Bill...in Southeast Ohio

  9. #9
    Join Date
    May 2011
    Location
    Livermore, CA
    Posts
    1,392

    Default Re: Another question on oxalic vaporizing!!

    Thanks everyone again!! I am hooked on this Oxalic thing and look forward to being able to use it as a tool against Varroa!!

    As for the safety aspect, ive looked up multiple health warnings on the stuff lately and the repeating common thing is wear eye protection and mask and of course rubber gloves. I plan on using a good mask and goggles and wearing chemical resistant gloves and probably a tyvek suit. I will also pay attention to the wind as well and keep it at my back or atleast my side.

    As I get comfortable I will probably lose the suit and stay with the goggles/respirator. This seems like a great treatment and as long as simple precautions are taken, it sounds like a great way to battle Varroa.
    Coyote Creek Bees

  10. #10
    Join Date
    Sep 2011
    Location
    Reno, NV
    Posts
    2,971

    Default Re: Another question on oxalic vaporizing!!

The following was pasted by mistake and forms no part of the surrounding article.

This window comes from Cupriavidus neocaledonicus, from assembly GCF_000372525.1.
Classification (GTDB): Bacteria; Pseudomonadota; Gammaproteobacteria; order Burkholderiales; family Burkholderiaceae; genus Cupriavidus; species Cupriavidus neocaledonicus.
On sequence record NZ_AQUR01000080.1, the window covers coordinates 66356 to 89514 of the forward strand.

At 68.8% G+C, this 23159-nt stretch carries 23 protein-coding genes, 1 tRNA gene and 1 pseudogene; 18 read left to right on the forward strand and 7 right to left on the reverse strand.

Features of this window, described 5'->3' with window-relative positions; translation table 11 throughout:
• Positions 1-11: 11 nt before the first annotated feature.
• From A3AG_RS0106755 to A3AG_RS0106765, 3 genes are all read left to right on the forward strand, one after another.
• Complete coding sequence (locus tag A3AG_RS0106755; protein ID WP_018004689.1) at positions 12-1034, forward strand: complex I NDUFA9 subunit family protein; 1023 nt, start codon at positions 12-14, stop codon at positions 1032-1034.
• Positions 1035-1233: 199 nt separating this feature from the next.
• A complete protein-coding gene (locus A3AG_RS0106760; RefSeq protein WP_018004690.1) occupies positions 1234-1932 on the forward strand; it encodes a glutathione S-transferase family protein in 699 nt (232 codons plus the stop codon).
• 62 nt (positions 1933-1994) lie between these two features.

About 25% of produced oxalic acid is used as a mordant in dyeing processes. It is used in bleaches, especially for pulpwood. It is also used in baking powder. It is also present in vegetables. In humans, oxalic acid has an oral LDLo (lowest published lethal dose) of 600 mg/kg.

    I don't know how much you weigh but a Kg is about 2.2 lbs. But for me that works out to a dose of 47,727 mg. That is 1.6835 oz.

    Some of the things it is found in like citric acid is found in oranges and other fruit.
    Amaranth, Asparagus, Beans, snap, Beet leaves, Broccoli, Brussels sprouts, Cabbage, Carrot, Cassava, Cauliflower, Celery, Chicory, Chives, Collards, Coriander, Corn, sweet, Cucumbers, Eggplant, Endive, Garlic, Kale, Lettuce, Okra, Onion, Parsley, Parsnip, Pea, Bell Pepper[disambiguation needed], Potato, Purslane, Radish, Rutabaga, Spinach, Squash, Sweet potato, Tomato, Turnip, Turnip greens, Watercress.

    You now have the proof that mother was trying to kill you with all those vegetables.

    Parsley is one of the highest with 1.7 grams of acid per 100 grams or 1.7%. Spinach is nearly 1%
    Stand for what you believe, even if you stand alone.